When the unthinkable happens, the equal and opposite reaction should also be unthinkable.
Yesterday’s devastating fire to the more than 800-year-old Notre Dame Cathedral in Paris was heart-wrenching to watch as a fire–reportedly related to the most recent $6 million+ renovation efforts–took down the famous spire and roof, causing additional damage inside. Having visited Notre Dame, like so many people around the world, it was difficult to witness the destruction on live TV.
Just a day later and the latest developments are encouraging given the circumstance.
French President Emmanuel Macron reaffirmed his heartbroken citizens (and global community mourning in solidarity) earlier today.
“We will rebuild Notre Dame within five years.”
–French President Emmanuel Macron
Rebuilding Notre Dame Cathedral inside of five years seems unthinkable. But the good, inspiring kind of unthinkable. And it’s a grand challenge Parisians and the world will be watching, supporting and praying for in the years to come.
After a massive fire engulfed Notre Dame, the popular cathedral deserves a lasting vision in the future that honors and celebrates its decorated past.
Thankfully, that process appears to be underway.
In every NCAA tournament, there’s at least one lower-seeded team–a Cinderella–that captures the heart and imagination of the nation whilst we watch our brackets crumble under the pressure of shocking upsets. Normally, this Cinderella of sorts solely references a men’s basketball team. However, this year, March Madness may finally have a true Cinderella in 98-year-old Sister Jean…
Good News: The Ramblers of Loyola-Chicago narrowly defeated the Nevada Wolfpack 69-68 tonight to reach the Elite Eight.
Better News: Cinderella’s
slipper heartwarming and quick-witted spirit will continue to be in the international spotlight, befitting the uniquely-special character of college sports during this time of year.
Spoiler Alert: Content from this blog post is from the March 25, 2015 episode of The Goldbergs
Like any good sitcom, the objective is to humorously dance on the border of what’s funny and what’s not, what’s acceptable and what’s taboo. In the case of The Goldbergs last night, they literally dealt with lines of acceptable behavior in ways they haven’t before.
When it gets real, you’re gonna feel…almost as much as those lost boys from that ’80s cult classic.
“So, which boy is lost? His poor mother must be going insane.”
On more than a few occasions in our lives, we’ll get angry. In fact, we’ll get so piping mad that we’ll build everything up that’s bothering us for an explosion that would rival Pompeii. That unlucky person at the bottom better prepare for the hottest lava they’ve ever seen and thought possible. Then, it happens. Bottled up emotions are released and our message has finally gotten across to that certain someone.
Victory at last! Line = crossed.
Barry and Erica stood up to their mom’s ridiculous guilt-tripping antics. It was long overdue. In their minds, if they didn’t do something dramatic, then they had failed as children (self high-five).
The result? They stranded their über (not the car service) loving mom on the side of a road for her to walk home, until she’s rescued and dropped off by a nice police officer.
The consequence? Succumbing to a bedazzling session that would make Liberace blush.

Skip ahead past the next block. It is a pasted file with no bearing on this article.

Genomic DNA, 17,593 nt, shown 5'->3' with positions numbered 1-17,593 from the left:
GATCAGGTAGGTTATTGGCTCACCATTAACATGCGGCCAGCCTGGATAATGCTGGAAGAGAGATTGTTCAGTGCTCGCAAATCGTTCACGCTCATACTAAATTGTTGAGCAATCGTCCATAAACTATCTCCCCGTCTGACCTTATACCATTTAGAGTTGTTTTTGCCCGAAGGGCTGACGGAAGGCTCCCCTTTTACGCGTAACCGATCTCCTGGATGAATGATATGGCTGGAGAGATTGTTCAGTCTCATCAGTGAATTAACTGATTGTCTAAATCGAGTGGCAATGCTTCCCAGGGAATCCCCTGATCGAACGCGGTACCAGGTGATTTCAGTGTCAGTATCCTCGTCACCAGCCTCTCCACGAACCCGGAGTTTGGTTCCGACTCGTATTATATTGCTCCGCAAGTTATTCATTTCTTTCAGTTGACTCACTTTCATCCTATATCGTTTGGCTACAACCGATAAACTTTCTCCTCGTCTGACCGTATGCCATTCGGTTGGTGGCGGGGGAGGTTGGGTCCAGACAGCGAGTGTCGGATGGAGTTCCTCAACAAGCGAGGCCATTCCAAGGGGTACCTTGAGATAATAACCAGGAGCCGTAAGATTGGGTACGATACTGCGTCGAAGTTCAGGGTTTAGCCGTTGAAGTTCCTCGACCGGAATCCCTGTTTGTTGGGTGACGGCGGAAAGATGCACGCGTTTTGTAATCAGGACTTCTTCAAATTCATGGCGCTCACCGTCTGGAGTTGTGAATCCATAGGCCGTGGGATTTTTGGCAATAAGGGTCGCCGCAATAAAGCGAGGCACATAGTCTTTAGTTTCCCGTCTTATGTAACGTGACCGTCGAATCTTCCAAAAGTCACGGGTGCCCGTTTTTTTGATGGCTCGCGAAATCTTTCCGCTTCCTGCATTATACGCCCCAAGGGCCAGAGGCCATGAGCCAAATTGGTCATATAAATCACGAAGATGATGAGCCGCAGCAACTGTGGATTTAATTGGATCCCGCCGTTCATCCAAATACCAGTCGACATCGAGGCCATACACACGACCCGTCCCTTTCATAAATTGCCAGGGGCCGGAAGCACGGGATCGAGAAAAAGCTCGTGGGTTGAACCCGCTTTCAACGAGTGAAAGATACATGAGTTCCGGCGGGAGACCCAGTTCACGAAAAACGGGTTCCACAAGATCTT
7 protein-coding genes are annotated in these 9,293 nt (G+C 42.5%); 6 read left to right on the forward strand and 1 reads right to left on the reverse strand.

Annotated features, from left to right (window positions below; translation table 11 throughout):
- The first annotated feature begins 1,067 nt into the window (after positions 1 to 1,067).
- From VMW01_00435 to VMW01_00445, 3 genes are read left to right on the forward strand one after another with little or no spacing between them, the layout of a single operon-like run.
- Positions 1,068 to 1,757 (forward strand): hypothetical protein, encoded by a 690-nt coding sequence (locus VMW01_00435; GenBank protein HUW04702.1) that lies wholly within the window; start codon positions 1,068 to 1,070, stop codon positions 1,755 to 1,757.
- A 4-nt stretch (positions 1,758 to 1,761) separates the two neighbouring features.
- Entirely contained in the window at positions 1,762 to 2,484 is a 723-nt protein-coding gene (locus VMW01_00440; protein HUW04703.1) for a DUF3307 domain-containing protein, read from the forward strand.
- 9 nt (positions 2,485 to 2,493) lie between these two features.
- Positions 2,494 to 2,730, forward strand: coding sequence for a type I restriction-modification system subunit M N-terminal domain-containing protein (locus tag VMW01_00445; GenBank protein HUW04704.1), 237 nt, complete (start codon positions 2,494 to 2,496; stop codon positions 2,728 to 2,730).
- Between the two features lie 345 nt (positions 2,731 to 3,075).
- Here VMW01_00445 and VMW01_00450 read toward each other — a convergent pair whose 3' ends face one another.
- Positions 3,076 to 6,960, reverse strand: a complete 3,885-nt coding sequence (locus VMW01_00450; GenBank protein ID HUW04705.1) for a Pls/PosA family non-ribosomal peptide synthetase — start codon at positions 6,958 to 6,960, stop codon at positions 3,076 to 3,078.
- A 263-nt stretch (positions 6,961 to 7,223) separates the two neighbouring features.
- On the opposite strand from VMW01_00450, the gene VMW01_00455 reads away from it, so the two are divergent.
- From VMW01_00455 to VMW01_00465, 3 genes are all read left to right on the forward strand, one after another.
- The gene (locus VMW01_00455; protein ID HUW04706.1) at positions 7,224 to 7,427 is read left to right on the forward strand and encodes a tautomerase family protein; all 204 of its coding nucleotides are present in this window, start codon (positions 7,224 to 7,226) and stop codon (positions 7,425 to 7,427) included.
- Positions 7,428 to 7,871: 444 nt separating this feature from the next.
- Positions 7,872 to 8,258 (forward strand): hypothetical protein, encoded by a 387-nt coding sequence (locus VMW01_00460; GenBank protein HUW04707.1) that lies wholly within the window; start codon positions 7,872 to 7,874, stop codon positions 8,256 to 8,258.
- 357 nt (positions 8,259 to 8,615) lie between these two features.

On the other side of town was Adam and Murray at a Phillies game. As is the situation at most every baseball game, the real exciting action takes place off the field. Adam, determined to prove once-and-for-all that he was in fact a man to his frustrated father, chose the all-too-familiar disgusting stadium bathroom (without decorative soaps, mind you!) as his Death Star to conquer. The only problem was
Luke Adam forgot to remember where his seat was…Being lost in a stadium, before cell phones, was a terrifying ordeal. There’s literally almost nothing to do. It’s like trying to find a needle in a haystack., except this needle is your kid/dad and there’s a time limit with serious fears of never seeing him again.
So, what does a man do in this maze of fear?
A real man (in a split second) is able to prioritize what’s truly important in life and shut everything else out. We refrain from using whatever ammunition we had saved up for our boisterous proclamations and, instead, use our energy to make sure the other person is alright. That’s precisely what happened when Adam finally saw his dad worriedly waiting for him by the car in the cleared parking lot.
Even more important than children (11, 14 or however old they are?) obeying their parents’ sometimes absurd wishes is realizing that parents are in a similar dynamic. They can be argumentative, stern and just as capable of overreacting as their children. Ironically though, parents want exactly what their angst-filled kids want: for them to be happy, independent and to feel safe. And John Hiatt’s “Have a Little Faith in Me” was the perfect song to capture this sentiment at the end of arguably the most sincere Goldbergs episode yet.
One of the best parts about family is that they give us plenty of chances to learn this essential life lesson, with hilariously awkward moments
sprinkled in bedazzled on.
It’s as awesome as high-fiving a dolphin.
In honor and celebration of Martin Luther King, Jr. Day, let’s always remember the powerful speech he gave in Washington, D.C. on August 28, 1963. The, “I Have a Dream” speech was a profound moment in American history. But let’s also not forget the lesser known sayings of Dr. King, which are also deeply meaningful in each of our life’s endeavors. Here’s one of those inspirational phrases.
Dr. Martin Luther King, Jr.: A timeless legacy.